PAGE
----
The horrific mass murder of innocent pedestrians in Toronto on April 23 triggered a mixture of torment and grief. The pain many of us experienced for the innocent lives lost in the traumatic act of violence and brutality was heartbreaking, fear-inducing and life-changing.
The praise given to the Toronto police officer, Const. Ken Lam who arrested without incident the accused mass murderer was widespread.
Was the fact that the police officer was Asian one of the reasons he did not shoot or kill the accused? Did his racial identity have anything to do with his reasoning? Or did the racial background of the accused impact his decision?
Did Const. Ken Lam learn from the past mistakes of the Toronto Police Service, especially the Andrew Loku shooting?
These questions have not been fully unpacked in our media but have certainly been spoken about over coffee or tea in many activist circles. These closed-door conversations of grief have manifested among politicized Black people and racialized folks who could not help but compare the facts.
As a witness and participant to these conversations, I wanted to share some of the ideas that come out of them. I write about racism’s impact on health and so I discuss these ideas as they relate to our health and well-being.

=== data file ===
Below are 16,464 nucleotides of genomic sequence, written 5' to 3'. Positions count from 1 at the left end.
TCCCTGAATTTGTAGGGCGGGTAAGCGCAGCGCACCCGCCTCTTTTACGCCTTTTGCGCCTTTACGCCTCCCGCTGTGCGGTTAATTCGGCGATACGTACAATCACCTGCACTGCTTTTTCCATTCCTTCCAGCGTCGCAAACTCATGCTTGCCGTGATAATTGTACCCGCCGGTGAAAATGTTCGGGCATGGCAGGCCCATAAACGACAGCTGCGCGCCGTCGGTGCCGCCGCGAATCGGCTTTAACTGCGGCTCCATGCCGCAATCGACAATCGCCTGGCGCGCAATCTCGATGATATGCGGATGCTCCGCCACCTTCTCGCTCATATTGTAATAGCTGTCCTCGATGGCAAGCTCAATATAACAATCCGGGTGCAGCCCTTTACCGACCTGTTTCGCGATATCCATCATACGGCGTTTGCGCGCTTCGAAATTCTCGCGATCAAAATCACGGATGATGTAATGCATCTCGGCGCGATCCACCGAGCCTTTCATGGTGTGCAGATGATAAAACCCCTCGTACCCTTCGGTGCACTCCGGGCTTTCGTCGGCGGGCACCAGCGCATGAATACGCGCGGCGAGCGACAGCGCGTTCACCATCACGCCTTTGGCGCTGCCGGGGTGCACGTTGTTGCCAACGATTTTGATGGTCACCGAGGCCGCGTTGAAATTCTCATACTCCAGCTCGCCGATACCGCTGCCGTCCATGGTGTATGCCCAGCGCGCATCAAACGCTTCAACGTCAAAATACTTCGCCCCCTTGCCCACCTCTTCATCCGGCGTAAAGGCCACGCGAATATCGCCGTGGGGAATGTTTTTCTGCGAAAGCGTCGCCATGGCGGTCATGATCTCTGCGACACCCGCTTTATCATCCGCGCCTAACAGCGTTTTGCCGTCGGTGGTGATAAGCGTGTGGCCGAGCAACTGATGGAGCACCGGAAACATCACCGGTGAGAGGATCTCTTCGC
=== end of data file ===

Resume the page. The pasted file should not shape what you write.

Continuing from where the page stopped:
Black lives matter
To many, it feels like a white-skinned mass murderer’s life is still more valuable than the life of a Black, Indigenous and/or racialized person who has “no weapon” and has killed no one, in Canada or elsewhere.
In general, media coverage of crimes involving accused Black perpetrators include photos resembling mug shots, with faces devoid of emotion. The perpetrators are assumed to be “guilty.” In contrast, news stories often show white accused perpetrators with smiles, in photos from “better moments” in their life.
These images can give viewers optimism and cause them to doubt that the accused committed such heinous crimes (the Bruce McArthur alleged serial killer as well as the Kalen Schlatter case in Toronto comes to mind).
The grief we feel is cumulative as we witness over and over that Black lives do not matter but white mass murderers’ lives do matter and are protected by any means necessary.
Microaggressions add up
Some people use the idea of microaggressions to explain subtle offences or insults. But use of this term renders the long-term impact of racism on racialized people’s health null and void and denies the real insidiousness of experiencing harm and violation on a daily basis, due solely to skin colour and other intersectional factors.
Read more: Racism impacts your health
In fact, “microaggressions” are cumulative and detrimental to our health.
These include being followed in a popular drug store or clothing chain, so much that you never bring other purchases into the store (out of anxiety) or you do not open your bag until at the cashier (out of hypervigilance and fear of being accused of shoplifting) while simultaneously seeing that other white people are not being surveilled. This causes stress to one’s system. These are not subtle nor “micro” actions when they happen every day.